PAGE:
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New Jersey Bans Medical Providers From Charging Claimants for Work-Related Medical Expenses

By on November 21, 2012 in Uncategorized with 1 Comment

New Jersey, like many states, has had an ongoing problem with physicians and hospitals that balance bill injured workers for work-related care.  This problem has become more acute in the age of managed care reductions where medical providers dispute the amount they are paid and then send invoices to injured workers for the unpaid balance.  In response to this widespread problem, Governor Christopher Christie signed into law Assembly No. 2652 on November 19, 2012.  It is now known as P.L.2012, c.67.

The law reads as follows:

Fees for treatments or medical services that have been authorized by the employer or its carrier or its third party administrator or determined by the Division of Workers’ Compensation to be the responsibility of the employer, its carrier or third party administrator, or have been paid by the employer, its carrier or third party administrator pursuant to the workers’ compensation law, R.S. 34:15-1 et seq., shall not be charged against or collectible from the injured worker.

In addition, the law vests within the Division of Workers’ Compensation exclusive jurisdiction of any disputed medical charge arising from any claim for compensation for a work-related injury or illness.  This means that providers and hospitals who dispute charges arising from workers’ compensation care cannot sue civilly or use other means to collect on such charges.  The matter must be decided within the Division of Workers’ Compensation, which has well-established procedures for such medical reimbursement claims.  In fact, there are several thousand medical reimbursement claims currently being handled by the New Jersey Division of Workers’ Compensation.

The law goes on to state that “the treatment of an injured worker or the payment of workers’ compensation to an injured worker or dependent of an injured or deceased worker shall not be delayed because of a claim by a medical provider.”

This law makes good sense for all stakeholders in workers’ compensation.  The past practice of balance billing injured workers for authorized care caused tremendous anxiety for workers and their families.  For employers the law will eliminate a very inefficient system of permitting medical providers to sue in civil court for medical charges arising from workers’ compensation.  That practice alone led to procedural nightmares for employers and carriers as well as excessive legal costs.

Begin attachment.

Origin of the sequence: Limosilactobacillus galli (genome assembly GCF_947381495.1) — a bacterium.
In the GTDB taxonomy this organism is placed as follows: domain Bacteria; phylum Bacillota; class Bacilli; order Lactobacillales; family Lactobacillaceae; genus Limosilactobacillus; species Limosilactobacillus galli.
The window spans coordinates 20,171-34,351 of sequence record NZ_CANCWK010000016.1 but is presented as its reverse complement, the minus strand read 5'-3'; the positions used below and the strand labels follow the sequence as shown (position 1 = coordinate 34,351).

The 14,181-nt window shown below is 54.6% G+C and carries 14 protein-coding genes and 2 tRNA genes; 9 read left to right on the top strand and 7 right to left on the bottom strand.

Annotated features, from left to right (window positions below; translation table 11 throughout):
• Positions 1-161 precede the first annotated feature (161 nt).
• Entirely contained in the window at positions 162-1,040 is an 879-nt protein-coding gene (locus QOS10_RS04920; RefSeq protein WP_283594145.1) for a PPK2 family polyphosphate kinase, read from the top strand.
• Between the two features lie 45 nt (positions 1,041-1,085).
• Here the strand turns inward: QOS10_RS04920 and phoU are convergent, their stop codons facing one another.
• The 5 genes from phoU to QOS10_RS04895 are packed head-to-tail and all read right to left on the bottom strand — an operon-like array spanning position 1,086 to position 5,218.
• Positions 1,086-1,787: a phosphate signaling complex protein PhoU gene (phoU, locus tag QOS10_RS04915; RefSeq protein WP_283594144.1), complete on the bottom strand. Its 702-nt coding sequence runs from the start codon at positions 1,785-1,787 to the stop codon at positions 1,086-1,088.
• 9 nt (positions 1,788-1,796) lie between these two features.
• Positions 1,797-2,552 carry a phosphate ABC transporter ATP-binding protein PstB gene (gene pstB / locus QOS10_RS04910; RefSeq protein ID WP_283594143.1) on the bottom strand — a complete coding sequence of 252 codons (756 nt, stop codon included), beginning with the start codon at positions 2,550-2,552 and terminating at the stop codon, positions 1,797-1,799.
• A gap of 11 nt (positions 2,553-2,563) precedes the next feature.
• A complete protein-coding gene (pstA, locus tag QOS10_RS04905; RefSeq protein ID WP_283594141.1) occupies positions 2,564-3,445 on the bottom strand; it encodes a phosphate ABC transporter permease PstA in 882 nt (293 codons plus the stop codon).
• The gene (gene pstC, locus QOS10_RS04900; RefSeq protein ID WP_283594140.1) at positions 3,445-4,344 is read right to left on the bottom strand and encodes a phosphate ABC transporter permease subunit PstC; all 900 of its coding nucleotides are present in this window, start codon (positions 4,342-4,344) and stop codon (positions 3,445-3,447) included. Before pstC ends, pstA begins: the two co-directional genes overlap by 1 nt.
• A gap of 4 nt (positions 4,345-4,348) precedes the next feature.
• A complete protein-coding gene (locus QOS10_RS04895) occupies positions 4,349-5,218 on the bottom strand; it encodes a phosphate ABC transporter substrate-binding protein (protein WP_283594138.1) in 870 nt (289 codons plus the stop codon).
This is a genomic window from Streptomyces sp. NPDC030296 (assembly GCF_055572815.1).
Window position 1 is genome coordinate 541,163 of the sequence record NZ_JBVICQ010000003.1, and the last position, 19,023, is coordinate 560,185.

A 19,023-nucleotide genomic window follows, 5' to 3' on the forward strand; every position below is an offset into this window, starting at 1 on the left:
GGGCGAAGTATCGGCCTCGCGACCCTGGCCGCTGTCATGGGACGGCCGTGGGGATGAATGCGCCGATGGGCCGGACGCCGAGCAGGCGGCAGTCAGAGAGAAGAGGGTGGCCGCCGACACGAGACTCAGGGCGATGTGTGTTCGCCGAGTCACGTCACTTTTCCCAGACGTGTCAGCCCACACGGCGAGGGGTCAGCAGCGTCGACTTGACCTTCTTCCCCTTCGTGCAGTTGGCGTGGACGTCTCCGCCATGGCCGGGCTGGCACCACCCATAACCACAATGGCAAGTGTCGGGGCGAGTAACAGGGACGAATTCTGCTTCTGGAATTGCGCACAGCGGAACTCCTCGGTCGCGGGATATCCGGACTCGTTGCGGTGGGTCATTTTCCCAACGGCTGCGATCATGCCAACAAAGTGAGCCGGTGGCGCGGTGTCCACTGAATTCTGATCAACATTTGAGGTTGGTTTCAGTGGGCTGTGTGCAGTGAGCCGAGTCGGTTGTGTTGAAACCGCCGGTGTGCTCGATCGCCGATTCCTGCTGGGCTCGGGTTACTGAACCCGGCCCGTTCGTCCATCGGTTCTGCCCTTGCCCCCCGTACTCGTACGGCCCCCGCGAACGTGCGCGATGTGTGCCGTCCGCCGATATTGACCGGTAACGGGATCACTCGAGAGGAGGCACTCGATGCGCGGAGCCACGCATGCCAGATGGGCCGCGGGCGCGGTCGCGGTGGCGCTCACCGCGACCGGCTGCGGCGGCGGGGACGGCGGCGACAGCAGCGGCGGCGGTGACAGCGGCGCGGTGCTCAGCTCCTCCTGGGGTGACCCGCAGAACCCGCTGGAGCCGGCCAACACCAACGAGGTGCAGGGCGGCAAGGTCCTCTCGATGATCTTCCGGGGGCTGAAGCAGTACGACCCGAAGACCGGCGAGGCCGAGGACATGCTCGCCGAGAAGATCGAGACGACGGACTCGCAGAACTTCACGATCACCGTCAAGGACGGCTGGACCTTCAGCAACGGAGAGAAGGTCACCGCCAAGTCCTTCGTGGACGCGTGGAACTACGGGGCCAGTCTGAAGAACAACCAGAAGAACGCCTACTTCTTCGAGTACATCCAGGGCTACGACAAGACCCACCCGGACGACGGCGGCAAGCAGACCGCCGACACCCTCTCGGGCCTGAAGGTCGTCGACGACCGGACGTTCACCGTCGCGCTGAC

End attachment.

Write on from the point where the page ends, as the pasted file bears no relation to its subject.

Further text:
About the Author

About the Author:

John H. Geaney, a shareholder and co-chair of Capehart Scatchard's Workers' Compensation department, began an email newsletter entitled Currents in Workers’ Compensation, ADA and FMLA in 2001 in order to keep clients and readers informed on leading developments in these three areas of law. Since that time he has written over 500 newsletter updates.

Mr. Geaney is the author of Geaney’s New Jersey Workers’ Compensation Manual for Practitioners, Adjusters & Employers. The manual is distributed by the New Jersey Institute for Continuing Legal Education (NJICLE). He also authored an ADA and FMLA manual as distributed by NJICLE. If you are interested in purchasing the manual, please contact NJICLE at 732-214-8500 or visit their website at www.njicle.com.

Mr. Geaney represents employers in the defense of workers’ compensation, ADA and FMLA matters. He is a Fellow of the College of Workers’ Compensation Lawyers of the American Bar Association and is certified by the Supreme Court of New Jersey as a workers’ compensation law attorney. He is one of two firm representatives to the National Workers’ Compensation Defense Network. He has served on the Executive Committee of Capehart Scatchard for over ten (10) years.

A graduate of Holy Cross College summa cum laude, Mr. Geaney obtained his law degree from Boston College Law School. He has been named a “Super Lawyer” by his peers and Law and Politics. He serves as Vice President of the Friends of MEND, the fundraising arm of a local charitable organization devoted to promoting affordable housing.

Capehart Scatchard is a full service law firm with offices in Mt. Laurel and Trenton, New Jersey. The firm represents employers and businesses in a wide variety of areas, including workers’ compensation, civil litigation, labor, environmental, business, estates and governmental affairs.


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  1. Theresa says:

    If the worker’s compensation insurance denies a claim due to non-compliance of the employ, and the employer says that they are not responsible to pay; who is responsible for payment?

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